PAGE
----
If I'm reading all of these posts right (well the ones that actually address what has been pictured/ my actual question) the grounded conductor is used as a third phase and cheap one bushing cans can be used.

TWN
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Old 02-21-2015, 10:51 AM   #31
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The three pictures posted by meadow show very clearly what I'm speaking of. If I could figure out how to post pictures on this forum I'd have posted some in my OP. There are clearly only TWO phases used from the primaries and a typical wild leg service, which comes from any delta system with a center tap for 120V loads.

TWN
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Old 02-21-2015, 11:42 AM   #32
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Ok so this has had me confused for quite sometime now. Or POCO has a lot of these around, works like a typical wild leg as far as panel/distribution is concerned. Call it poor-mans three phase, or farmers three phase. Due to the lack of a third primary wire needed.

The primaries is where the confusion is, they only use TWO phases on the pole, hence the corner ground, open delta configuration. How in the world do you put TWO phases in and get THREE out?

I'm completely fine with the secondary side of the cans as they are the same as in a closed delta 240 3phase typically used in a majority motor load facility with minimal need for the 120 side. Just one less can, it's this corner ground primary 2phase into 3 that has me all


TWN

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Originally Posted by TheWireNut View Post
The three pictures posted by meadow show very clearly what I'm speaking of. If I could figure out how to post pictures on this forum I'd have posted some in my OP. There are clearly only TWO phases used from the primaries and a typical wild leg service, which comes from any delta system with a center tap for 120V loads.

TWN
No problem regarding pics, took me a while to figure that out too. I was going to ask you for pictures, but you explained why, plus you say meadow's pictures are what you are seeing in your area.

Open delta, plus the wild leg system used interests me, that's why I am following this thread. Which wild leg system do you have for your service? If you don't mind me asking.

Borgi
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Old 02-21-2015, 11:51 AM   #33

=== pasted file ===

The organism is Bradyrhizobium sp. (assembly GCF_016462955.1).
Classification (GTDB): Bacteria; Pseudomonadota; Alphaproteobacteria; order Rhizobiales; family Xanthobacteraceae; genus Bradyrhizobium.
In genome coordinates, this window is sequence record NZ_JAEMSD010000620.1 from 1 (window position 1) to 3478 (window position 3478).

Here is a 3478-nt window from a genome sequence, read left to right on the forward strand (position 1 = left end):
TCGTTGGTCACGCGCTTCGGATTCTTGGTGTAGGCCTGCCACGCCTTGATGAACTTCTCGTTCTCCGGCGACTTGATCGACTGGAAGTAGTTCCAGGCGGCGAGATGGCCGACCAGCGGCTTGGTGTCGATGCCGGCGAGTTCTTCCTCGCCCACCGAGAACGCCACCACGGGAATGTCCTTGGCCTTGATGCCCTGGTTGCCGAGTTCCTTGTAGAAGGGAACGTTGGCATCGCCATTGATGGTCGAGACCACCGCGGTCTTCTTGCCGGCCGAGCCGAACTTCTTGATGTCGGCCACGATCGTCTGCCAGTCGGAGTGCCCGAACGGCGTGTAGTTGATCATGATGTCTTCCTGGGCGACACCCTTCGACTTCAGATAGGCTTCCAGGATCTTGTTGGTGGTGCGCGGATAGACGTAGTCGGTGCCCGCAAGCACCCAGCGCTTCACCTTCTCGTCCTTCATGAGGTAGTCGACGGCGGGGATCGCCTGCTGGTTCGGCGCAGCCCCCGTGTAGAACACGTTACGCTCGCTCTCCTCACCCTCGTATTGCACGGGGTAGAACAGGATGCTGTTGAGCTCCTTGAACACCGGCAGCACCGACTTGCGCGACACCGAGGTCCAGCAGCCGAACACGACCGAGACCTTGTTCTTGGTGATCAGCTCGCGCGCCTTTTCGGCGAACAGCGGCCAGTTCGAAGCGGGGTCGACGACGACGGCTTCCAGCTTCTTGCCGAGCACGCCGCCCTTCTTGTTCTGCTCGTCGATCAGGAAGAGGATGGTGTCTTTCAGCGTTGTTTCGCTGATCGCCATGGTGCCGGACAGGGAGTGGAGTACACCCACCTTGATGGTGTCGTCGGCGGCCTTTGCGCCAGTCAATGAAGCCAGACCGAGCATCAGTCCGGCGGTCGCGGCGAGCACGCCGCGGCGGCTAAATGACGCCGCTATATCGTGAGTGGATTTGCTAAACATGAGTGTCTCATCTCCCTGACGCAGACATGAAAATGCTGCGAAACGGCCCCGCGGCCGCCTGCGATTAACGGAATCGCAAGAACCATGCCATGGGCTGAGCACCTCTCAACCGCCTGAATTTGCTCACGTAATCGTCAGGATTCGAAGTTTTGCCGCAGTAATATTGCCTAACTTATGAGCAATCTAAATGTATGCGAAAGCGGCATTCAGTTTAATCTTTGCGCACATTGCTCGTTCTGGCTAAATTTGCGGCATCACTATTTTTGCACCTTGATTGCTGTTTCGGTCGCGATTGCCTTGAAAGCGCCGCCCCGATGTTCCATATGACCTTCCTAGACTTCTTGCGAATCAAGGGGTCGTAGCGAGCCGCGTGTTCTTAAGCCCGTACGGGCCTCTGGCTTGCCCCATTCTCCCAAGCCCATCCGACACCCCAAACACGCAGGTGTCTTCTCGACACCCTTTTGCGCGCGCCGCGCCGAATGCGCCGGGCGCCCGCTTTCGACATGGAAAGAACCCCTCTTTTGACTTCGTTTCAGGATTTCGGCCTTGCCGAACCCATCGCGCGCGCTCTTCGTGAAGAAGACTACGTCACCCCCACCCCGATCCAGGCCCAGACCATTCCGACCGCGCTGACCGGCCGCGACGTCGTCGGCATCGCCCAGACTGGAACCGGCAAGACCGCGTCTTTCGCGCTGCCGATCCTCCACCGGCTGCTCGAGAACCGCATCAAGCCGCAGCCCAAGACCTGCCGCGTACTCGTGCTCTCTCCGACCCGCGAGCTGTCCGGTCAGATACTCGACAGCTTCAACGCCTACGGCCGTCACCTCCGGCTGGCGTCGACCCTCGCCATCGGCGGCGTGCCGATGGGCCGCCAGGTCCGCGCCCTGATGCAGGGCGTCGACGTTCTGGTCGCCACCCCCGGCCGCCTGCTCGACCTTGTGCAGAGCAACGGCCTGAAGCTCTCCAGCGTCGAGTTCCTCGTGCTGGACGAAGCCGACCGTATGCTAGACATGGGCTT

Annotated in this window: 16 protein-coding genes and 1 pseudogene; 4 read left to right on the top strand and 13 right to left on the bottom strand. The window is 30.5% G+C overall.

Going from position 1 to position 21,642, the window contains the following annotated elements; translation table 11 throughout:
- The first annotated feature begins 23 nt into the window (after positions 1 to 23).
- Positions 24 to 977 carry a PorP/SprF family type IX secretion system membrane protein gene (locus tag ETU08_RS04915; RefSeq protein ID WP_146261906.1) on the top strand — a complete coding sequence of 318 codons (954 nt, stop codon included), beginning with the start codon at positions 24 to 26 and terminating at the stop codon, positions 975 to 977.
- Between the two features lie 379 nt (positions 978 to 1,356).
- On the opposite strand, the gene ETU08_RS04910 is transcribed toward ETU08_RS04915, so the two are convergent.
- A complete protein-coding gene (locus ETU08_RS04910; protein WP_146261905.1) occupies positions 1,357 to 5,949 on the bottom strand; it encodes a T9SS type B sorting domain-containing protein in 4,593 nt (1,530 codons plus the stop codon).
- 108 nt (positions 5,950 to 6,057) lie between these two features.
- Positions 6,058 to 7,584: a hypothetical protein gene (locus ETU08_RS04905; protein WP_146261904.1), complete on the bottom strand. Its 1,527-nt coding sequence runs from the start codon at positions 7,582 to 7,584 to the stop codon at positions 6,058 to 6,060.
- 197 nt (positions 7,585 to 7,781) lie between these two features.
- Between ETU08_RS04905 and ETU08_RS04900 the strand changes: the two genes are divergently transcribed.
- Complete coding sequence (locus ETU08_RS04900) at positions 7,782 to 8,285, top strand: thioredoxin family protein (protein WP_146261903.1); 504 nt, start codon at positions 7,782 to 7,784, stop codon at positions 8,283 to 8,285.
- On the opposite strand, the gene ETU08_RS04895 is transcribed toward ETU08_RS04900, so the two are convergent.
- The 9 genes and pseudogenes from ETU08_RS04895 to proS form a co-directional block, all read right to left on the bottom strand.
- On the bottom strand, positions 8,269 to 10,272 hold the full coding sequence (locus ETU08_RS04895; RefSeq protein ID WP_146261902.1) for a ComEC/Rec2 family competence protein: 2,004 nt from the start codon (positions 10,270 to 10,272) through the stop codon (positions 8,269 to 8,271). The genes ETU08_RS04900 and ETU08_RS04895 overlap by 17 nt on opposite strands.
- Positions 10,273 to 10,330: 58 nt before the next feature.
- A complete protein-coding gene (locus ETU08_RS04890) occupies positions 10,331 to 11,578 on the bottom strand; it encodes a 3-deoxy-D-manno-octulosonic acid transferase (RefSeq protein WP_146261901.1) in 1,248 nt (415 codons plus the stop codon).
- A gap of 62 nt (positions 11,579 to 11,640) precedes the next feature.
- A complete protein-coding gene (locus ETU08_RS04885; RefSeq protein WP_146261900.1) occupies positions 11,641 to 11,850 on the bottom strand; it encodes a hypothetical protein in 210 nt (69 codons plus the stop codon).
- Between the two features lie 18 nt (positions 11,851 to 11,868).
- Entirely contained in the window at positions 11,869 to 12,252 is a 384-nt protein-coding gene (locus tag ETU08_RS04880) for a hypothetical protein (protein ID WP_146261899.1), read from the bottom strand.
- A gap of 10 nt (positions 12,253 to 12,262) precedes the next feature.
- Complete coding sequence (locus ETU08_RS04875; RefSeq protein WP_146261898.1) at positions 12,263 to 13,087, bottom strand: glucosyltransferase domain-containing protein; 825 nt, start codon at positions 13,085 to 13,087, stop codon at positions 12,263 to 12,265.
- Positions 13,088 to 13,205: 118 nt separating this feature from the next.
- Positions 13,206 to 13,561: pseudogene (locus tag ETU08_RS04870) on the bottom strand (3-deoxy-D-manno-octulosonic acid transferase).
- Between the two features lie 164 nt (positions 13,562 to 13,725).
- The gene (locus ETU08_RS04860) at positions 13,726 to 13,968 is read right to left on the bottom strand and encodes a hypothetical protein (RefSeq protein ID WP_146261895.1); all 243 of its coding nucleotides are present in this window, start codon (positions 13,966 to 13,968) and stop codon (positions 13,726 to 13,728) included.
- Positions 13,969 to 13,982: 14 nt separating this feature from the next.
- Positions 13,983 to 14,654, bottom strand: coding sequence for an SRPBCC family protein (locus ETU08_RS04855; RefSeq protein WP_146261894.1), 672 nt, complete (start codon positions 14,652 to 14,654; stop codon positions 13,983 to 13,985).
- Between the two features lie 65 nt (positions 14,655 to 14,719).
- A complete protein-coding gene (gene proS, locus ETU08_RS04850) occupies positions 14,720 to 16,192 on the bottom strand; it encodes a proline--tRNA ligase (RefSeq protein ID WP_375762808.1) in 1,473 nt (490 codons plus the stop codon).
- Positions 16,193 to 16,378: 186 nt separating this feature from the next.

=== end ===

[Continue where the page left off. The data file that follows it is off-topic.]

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These systems are a 240 three phase system with two phases at 120 to ground and the "wild" one is usually around 208 to ground. All three are 240v to each other. Same as a 240 closed delta as far as voltages go, it was just the use of only TWO primary phases like the ones pictured that had me confused.

Wild leg is always the B phase and is always marked orange per code.

TWN
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Old 02-21-2015, 12:09 PM   #34
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These systems are a 240 three phase system with two phases at 120 to ground and the "wild" one is usually around 208 to ground. All three are 240v to each other. Same as a 240 closed delta as far as voltages go, it was just the use of only TWO primary phases like the ones pictured that had me confused.

Wild leg is always the B phase and is always marked orange per code.

TWN
Ok, got ya, thanks. I thought you had one on your property.

In Canada the wild leg is phase " A ", ( normal colour of red ), and we have special rules for that type of service.

I am always looking up at poles too. Excellent thread!

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Old 02-21-2015, 09:07 PM   #35
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How is it that these difference in angles of the line side conductors does not change the output of this transformer setup?

Please remember I've had no actual formal training on this, so if you can keep it on a 1st year college level explanation, well that would be great.

Thanks.
2nd What the hardworking one said.....